Stone laughed and inquired if he were joking, or just crazy.
In those days some strange things happened at agencies. Toilet sets were furnished to the Apache, who has about as much use for toilet sets as the Greenlander has for cotton prints, and who would probably have used them for targets if he had ever gotten them—which he did not. Upon the table of a certain agent (and he was an honest man, let it be noted, for the thing was rare) there lay for some time a large rock, which he had labelled with delicate humor "sample of sugar furnished to this agency under—" but the name doesn't matter now. It was close on a[Pg 12] quarter of a century ago, and no doubt it is all changed since then. By the same working out, a schoolhouse built of sun-baked mud, to serve as a temple of learning for the Red-man, cost the government forty thousand dollars. The Apache children who sat within it could have acquired another of the valuable lessons of Ojo-blanco from the contractors.
And before the next morning the picnic that kept the southwest interested for five years had begun. Victorio and two hundred hostiles had left the Mescalero Agency for good and all, killing, burning, torturing, and destroying as they went, and troops from all the garrisons were sent out post haste.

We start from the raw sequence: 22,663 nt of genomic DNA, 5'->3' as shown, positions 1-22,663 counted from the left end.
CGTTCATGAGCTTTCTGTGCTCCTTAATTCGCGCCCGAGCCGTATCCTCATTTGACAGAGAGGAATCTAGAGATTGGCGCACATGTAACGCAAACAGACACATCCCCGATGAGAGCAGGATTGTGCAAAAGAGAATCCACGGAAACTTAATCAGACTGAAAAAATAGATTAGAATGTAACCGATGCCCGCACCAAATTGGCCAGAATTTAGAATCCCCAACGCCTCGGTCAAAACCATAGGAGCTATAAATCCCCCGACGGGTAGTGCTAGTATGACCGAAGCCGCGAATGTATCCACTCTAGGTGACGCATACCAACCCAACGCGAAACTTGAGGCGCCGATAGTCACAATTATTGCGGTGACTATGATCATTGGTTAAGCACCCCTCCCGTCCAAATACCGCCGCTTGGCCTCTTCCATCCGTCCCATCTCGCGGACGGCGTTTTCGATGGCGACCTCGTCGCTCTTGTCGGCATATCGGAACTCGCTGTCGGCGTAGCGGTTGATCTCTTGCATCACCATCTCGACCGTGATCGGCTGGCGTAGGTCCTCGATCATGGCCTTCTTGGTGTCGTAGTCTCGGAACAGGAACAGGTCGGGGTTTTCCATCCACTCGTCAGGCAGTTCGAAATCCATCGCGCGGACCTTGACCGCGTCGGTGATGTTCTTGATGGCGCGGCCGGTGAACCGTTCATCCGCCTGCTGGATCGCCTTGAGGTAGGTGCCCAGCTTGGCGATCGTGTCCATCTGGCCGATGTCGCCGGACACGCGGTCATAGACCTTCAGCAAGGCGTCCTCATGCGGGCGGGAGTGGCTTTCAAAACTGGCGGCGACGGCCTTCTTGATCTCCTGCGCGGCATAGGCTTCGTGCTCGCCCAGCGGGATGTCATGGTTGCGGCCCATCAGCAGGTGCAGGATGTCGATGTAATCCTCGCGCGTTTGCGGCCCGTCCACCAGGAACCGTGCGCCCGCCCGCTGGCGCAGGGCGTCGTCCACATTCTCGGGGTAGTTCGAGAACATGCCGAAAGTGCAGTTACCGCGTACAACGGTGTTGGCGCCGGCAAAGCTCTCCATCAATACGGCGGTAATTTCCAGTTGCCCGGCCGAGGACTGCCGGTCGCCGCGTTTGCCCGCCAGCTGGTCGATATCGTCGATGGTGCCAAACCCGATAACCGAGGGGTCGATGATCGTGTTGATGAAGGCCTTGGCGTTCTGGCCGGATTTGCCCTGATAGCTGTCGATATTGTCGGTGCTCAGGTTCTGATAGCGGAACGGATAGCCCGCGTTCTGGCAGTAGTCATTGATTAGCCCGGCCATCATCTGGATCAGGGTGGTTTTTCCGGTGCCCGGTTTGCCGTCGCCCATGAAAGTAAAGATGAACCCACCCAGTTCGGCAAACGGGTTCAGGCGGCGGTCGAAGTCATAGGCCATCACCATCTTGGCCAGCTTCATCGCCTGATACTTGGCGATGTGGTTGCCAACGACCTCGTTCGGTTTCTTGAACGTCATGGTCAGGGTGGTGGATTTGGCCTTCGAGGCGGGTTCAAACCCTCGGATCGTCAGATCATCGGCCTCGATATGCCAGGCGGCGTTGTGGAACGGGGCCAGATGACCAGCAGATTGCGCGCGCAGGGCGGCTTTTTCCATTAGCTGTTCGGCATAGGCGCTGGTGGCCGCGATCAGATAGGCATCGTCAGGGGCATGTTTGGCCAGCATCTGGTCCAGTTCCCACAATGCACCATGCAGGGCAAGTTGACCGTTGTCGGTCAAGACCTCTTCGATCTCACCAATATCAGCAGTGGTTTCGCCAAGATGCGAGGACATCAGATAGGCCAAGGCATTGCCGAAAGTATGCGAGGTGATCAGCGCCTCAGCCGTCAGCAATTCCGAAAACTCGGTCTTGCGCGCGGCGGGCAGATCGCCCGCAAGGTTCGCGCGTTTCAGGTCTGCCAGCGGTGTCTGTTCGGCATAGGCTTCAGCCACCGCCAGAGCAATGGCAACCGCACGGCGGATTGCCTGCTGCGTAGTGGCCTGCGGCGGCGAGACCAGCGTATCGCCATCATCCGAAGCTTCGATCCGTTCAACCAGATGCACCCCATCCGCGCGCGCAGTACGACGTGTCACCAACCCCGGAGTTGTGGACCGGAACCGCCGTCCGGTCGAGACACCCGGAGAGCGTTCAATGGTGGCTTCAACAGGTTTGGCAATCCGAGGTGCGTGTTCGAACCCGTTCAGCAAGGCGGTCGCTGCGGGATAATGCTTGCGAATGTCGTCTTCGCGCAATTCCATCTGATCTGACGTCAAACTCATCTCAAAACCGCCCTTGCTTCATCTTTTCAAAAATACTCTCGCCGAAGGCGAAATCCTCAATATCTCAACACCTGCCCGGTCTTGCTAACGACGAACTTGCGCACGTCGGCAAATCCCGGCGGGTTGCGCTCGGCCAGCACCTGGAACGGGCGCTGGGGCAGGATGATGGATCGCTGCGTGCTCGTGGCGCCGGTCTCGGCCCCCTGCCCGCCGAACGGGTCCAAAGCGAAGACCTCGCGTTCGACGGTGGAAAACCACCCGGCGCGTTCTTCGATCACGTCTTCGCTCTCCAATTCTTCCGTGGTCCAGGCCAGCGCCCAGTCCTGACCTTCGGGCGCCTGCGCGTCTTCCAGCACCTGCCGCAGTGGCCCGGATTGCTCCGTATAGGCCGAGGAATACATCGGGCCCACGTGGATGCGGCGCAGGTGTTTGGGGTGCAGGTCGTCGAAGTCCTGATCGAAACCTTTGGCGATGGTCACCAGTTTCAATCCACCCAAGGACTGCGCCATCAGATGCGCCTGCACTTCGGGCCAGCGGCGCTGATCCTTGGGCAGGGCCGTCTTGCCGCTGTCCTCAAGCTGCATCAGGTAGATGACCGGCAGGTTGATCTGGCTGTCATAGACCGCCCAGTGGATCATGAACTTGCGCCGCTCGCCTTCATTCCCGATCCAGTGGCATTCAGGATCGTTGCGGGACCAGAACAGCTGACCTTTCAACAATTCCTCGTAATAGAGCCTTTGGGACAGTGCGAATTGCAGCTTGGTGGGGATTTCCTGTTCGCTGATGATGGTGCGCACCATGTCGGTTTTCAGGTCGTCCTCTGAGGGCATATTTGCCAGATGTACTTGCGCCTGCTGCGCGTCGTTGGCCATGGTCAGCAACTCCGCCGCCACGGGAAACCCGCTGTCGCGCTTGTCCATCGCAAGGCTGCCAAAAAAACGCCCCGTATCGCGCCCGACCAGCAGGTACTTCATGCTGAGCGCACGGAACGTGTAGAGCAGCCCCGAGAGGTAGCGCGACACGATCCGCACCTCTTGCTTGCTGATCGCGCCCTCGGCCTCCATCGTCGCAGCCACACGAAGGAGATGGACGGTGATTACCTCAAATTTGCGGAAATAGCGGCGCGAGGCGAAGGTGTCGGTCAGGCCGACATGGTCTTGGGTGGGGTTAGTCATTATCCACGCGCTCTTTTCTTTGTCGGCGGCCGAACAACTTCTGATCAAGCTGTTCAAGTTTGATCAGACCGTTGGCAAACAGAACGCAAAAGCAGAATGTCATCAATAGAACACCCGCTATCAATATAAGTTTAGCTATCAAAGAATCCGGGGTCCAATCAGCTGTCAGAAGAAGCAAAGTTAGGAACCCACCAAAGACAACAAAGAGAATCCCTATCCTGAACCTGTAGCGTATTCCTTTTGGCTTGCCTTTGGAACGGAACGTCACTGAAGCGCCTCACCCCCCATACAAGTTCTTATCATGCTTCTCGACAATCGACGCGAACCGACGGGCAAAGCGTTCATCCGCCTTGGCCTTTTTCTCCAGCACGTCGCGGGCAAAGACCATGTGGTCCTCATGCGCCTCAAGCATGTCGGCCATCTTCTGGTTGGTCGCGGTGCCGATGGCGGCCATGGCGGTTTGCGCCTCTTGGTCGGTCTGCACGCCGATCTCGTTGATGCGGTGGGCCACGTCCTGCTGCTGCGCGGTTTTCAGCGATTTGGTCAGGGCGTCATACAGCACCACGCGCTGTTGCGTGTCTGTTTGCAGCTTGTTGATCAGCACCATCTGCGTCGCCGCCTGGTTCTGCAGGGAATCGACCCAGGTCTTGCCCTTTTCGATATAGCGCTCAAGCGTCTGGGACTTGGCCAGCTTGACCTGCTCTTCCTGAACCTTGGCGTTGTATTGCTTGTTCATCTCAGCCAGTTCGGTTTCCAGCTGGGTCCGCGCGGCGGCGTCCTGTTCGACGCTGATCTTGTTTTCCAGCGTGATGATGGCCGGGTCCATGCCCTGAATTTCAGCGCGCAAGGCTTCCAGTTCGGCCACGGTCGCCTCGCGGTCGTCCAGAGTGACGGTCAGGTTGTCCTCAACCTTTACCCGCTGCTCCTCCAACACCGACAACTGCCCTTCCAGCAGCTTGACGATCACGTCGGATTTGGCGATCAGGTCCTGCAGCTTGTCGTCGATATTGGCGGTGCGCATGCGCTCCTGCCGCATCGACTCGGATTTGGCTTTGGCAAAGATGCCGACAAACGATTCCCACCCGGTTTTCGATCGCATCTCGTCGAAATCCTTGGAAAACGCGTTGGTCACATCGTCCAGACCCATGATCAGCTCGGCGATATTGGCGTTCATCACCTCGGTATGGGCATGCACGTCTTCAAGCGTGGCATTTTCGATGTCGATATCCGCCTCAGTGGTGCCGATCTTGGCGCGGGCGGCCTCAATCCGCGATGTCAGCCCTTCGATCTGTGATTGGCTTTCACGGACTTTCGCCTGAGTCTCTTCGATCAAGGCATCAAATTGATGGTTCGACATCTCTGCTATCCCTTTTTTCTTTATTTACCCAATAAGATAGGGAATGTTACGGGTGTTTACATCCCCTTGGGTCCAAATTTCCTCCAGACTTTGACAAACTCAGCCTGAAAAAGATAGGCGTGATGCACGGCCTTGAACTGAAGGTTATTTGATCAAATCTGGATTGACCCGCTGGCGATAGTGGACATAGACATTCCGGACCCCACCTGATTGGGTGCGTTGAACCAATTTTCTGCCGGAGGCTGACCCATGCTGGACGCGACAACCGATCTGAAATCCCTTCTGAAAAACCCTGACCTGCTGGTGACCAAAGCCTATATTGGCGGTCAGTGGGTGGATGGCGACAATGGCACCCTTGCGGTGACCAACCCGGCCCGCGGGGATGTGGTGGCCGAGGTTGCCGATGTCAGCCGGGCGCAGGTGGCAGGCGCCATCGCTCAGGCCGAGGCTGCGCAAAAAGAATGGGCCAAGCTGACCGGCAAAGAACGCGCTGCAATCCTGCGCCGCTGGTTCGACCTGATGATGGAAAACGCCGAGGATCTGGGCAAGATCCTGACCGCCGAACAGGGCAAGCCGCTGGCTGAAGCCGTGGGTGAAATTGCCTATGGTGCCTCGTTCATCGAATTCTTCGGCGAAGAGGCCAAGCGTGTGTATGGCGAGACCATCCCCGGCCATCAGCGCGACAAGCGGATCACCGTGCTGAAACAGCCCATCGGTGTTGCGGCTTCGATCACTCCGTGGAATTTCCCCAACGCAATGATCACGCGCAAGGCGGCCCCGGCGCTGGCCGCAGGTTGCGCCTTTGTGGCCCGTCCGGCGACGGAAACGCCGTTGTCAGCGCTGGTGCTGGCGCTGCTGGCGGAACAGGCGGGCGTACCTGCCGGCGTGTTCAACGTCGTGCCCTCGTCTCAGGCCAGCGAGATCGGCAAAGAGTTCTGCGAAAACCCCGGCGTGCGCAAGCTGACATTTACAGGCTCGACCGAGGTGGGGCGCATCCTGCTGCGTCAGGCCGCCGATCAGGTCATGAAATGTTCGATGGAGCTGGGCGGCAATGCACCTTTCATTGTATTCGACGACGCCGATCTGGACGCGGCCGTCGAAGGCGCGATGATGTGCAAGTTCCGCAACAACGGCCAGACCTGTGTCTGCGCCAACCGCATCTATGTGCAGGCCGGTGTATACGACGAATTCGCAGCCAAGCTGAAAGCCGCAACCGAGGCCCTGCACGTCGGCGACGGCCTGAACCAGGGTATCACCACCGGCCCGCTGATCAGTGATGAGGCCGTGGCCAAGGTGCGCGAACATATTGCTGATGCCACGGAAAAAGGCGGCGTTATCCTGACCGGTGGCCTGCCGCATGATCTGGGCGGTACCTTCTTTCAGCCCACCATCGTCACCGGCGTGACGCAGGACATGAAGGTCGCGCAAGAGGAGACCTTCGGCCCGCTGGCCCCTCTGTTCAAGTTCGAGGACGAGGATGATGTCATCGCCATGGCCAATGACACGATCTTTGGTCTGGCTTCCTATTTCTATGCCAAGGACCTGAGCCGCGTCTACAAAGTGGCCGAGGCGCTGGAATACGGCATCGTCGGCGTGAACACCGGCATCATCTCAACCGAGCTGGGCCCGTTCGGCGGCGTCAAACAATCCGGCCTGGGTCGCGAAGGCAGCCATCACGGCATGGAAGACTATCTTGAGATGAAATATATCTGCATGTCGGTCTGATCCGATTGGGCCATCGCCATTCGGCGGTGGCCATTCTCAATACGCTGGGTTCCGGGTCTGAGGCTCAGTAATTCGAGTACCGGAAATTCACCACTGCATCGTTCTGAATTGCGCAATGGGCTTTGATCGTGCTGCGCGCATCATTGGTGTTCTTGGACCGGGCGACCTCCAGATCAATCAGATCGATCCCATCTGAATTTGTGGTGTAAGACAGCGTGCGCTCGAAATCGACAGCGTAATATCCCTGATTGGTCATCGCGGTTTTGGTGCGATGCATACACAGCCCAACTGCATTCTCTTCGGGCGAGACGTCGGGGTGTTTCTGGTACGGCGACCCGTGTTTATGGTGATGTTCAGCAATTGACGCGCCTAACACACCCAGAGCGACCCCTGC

They had not gone upon a wedding trip for the excellent reason that there was no place to go; and as[Pg 56] they sat at dinner together in their sparsely furnished quarters, there was a timid ring at the door-bell, and Landor's Chinaman, the cook of his bachelor days, ushered in the commanding officer, who looked humble apology for the awkwardness of a visit he could not delay. He went straight to the matter in hand, in spite of the tactful intentions that had made him come himself instead of sending a subordinate.
Ellton answered "Very good," and they went out, locking the door.
Before long she heard a horse coming at a gallop up the road, to the front of the house. She put out her hand and pushed aside the vines, but could see little until the rider, dismounting and dropping his reins to hang on the ground, ran up the steps. It was the mail carrier, the young hero of the Indian massacre. Felipa saw in a moment that he was excited. She thought of her husband at once, and sat up in the hammock.